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Daughter who stole £150,000 from ailing parents jailed for 3 years

By Western Daily Press  |  Posted: May 13, 2014

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A conniving daughter from the West Country who stole £150,000 from her seriously ill parent's life-savings to fuel her gambling addiction has been jailed for three years.

Kate Morton, 32, took control of the family finances after her father received compensation for the brain damage suffered in an accident and her mother got dementia.

She systematically stole the cash over four-and-a-half years and squandered it on her gambling habit - leaving her ailing parents with nothing.

Morton, from Swindon, Wiltshire, was jailed for three years after she admitted six counts of theft.

Swindon Crown Court heard how she had swindled her parents out of £154,840 over a four-and-a-half year period but initially denied any wrong-doing.

Tessa Hingston, prosecuting, said: "She systematically removed a total, according to the counts, of £154,840.34.

"She denied the offence until fairly late in the day. That is one of the features which seem to have been most painful to her father.

"He said in some ways he is glad his wife isn't fully aware what is going on as it would have broken her heart."

The court heard Morton's father John Wilmot suffered a brain injury in a crash in 1999 and received a substantial payout as he could no longer work.

John's wife Jacqueline obtained power of attorney as his memory was poor, but in 2008 she suffered a brain bleed and then the onset of dementia.

She then had no capacity to deal with the family finances and at one point Morton looked into her getting power of attorney to help them with their money.

Though that never formally took place, mother-of-four Morton started to help herself to their money in January 2008.

She transferred funds electronically to her own account and also made cash machine withdrawals.

Morton redirected her parent's bank statements to her address to cover her tracks and 'looked after' her mum's passport and bank cards.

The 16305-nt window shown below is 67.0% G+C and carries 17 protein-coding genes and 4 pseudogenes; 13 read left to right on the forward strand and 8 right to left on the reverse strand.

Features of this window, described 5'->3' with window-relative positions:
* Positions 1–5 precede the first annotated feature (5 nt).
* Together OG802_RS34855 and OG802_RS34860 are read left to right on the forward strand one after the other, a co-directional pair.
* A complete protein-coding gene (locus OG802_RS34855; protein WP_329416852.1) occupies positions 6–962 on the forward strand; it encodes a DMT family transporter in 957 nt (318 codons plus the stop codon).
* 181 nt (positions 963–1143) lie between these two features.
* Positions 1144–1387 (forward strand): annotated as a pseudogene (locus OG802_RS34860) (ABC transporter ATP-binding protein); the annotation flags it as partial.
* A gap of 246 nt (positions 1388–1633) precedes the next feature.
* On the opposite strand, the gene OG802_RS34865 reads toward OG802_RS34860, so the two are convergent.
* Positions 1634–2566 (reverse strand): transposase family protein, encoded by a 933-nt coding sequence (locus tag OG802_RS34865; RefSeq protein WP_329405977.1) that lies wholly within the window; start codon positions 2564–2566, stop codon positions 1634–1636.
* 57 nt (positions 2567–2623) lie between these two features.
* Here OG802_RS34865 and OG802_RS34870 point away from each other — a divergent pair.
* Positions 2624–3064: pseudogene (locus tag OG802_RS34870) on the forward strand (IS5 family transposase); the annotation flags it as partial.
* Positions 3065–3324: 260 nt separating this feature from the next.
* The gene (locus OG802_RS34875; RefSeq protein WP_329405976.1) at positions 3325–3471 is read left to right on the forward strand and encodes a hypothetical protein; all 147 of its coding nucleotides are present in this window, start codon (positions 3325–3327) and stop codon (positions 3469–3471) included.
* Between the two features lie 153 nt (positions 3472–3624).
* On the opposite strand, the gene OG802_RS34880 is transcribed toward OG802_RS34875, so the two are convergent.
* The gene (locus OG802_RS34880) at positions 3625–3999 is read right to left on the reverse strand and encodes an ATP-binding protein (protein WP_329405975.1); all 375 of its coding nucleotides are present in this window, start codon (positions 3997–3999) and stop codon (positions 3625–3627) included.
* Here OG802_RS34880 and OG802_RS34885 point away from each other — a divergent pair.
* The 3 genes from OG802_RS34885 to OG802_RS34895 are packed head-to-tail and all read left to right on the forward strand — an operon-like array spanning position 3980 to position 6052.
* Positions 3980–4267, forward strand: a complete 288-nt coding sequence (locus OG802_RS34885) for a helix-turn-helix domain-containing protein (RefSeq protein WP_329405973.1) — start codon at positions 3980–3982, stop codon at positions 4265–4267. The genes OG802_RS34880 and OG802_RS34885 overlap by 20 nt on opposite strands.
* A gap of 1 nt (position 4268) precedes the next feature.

In late 2011 and early 2012 Mrs Wilmot received an inheritance which Morton also set about stealing before she was caught later that year.

Morton's parents have now been left without any savings which could have been used for care fees, as her mum is now suffering full dementia.

In a victim impact statement Mr Wilmot said they were on the state pension and now his wife's dementia had deteriorated they can't contribute to her care.

He said: "If we were able to pay more than £7-a-week then she could have more carers and adaptations in the home.

"It is devastating to think our own daughter stole from us in this way over a prolonged period of time."

Morton pleaded guilty to six counts of theft when she appeared at Swindon Crown Court.

Con Fernandes, defending, said she was now full of remorse for what she had done which was out of character with the rest of her life.

He added that two of her children had been taken into care and two had gone to live with their father, her partner has left her and she has lost her parents.

Judge Douglas Field said: "Not only has your father realised that his own daughter stole this very large amount of money it means the inheritance your mother got which was earmarked for their future is greatly diminished.

"This is a very serious breach of trust."

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